Although the shisha uses in these two cases turned out to be permitted, it is likely that a number of shisha lounges continue to operate in breach of effective enforcement notices.
In April 2013 we saw an example of what could happen where compliance with effective enforcement notices remains outstanding. Ealing Council prosecuted the owner of a shisha lounge for non-compliance with an enforcement notice that required him to cease operating as a café and shisha pipe lounge and revert to a shop. He was fined £5,000 for the planning offence. He was also fined for smoking law offences and was ordered to pay the Council’s costs.
Planning Contravention Notice
Where a local authority suspects that an unauthorised material change of use to a shisha lounge has occurred, it is useful to serve a Planning Contravention Notice to elicit further information on the use and also put the owner/occupier on notice that the planning enforcement investigations are becoming more serious. Investigation of smoking shelters is relatively straightforward.
Serving a Stop Notice alongside an enforcement notice, requiring operations to cease within 72 hours, is a radical solution to unauthorised shisha lounges. A fine of £20,000 can be handed down for breaching a stop notice. Bear in mind though, that a person with an interest in the land or who occupies the land at the time the stop notice is served, may be entitled to compensation for loss or damage that is directly attributable to the prohibition where the planning enforcement notice is quashed on appeal on grounds other than those mentioned in paragraph (a) of section 174(2) of the TCPA 1990 (and in other circumstances). A stop notice should only be considered where a local authority is very confident the enforcement notice cannot be successfully challenged on grounds other than (a).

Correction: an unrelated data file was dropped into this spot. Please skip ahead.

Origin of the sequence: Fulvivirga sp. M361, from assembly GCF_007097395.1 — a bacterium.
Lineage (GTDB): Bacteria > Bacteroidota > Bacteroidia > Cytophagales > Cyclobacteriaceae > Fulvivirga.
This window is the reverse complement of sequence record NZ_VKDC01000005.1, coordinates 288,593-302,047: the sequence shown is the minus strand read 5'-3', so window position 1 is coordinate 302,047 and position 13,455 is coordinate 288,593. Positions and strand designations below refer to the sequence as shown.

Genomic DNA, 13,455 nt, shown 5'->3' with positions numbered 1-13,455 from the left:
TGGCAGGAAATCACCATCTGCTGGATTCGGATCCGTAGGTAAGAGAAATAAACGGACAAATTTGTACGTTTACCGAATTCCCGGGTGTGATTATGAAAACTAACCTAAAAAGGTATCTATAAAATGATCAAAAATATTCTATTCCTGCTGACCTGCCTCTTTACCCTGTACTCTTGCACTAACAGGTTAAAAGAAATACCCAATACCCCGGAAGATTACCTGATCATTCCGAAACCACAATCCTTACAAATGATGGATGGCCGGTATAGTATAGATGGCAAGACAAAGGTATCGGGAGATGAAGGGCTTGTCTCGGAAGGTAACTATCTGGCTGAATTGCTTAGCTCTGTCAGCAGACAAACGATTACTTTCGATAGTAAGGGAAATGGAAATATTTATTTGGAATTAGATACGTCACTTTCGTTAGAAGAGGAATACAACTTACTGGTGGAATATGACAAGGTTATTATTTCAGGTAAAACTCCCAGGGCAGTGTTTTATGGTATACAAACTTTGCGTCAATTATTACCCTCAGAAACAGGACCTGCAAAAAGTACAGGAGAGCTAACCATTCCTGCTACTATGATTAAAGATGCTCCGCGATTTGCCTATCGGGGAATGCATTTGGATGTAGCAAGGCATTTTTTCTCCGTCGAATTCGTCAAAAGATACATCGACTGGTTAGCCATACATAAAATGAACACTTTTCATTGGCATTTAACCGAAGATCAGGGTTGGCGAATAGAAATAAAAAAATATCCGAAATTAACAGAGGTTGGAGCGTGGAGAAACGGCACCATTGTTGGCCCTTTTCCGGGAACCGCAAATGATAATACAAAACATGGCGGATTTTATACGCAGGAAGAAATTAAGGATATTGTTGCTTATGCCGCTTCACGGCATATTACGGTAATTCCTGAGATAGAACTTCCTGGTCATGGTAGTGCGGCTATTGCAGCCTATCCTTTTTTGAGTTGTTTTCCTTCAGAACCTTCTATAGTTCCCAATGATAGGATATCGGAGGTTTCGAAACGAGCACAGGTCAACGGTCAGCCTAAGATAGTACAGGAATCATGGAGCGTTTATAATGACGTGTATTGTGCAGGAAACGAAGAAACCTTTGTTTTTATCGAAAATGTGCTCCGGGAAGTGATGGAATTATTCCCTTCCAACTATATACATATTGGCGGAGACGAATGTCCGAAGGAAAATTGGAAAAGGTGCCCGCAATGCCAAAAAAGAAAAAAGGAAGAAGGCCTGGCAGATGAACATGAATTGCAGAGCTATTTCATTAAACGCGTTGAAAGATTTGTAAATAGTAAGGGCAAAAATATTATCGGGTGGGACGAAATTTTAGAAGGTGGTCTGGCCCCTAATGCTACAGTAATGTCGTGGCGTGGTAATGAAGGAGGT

A multi-agency approach is essential to tackle unauthorised shisha lounges. To aid enforcement officers in understanding which other agencies may be involved, here is a non-exhaustive list of other laws relevant to shisha lounges:
• S8(1) of the Health Act 2006 provides that any person who controls or is concerned in the management of smoke free premises must cause a person there to stop smoking. Maximum fine £2500.
• ‘No Smoking’ signs must be displayed in accordance with s6 of the Health Act 2006. Fixed Penalty Notice of £200 or a Fine of £1000 on prosecution.
• S7 of the Health Act 2006 determines that it is an offence to smoke in a smokefree place. Fixed Penalty is £50 or on prosecution a fine of £200.
• Waste Disposal & Infection Control: Health & Safety at Work etc 1974
• Food Hygiene (England) Regs 2006
• Environmental Protection Act 1990 – statutory nuisance
• Licensing Act 2003- Licence required for the provision of late night refreshments and provision of regulated entertainment (playing of recorded music /live music /dancing)
• Building Act 1984 (Building Regs 2010) with structural and fire safety provisions
• The Regulatory Reform (Fire Safety) Order 2005
• The Children and Young Persons Act 1933 (as amended) - S7(1) offence to sell tobacco or cigarette papers to persons under 18
Please email Izindi@ivylegal.co.uk for copies of the Hillingdon and Sandwell appeal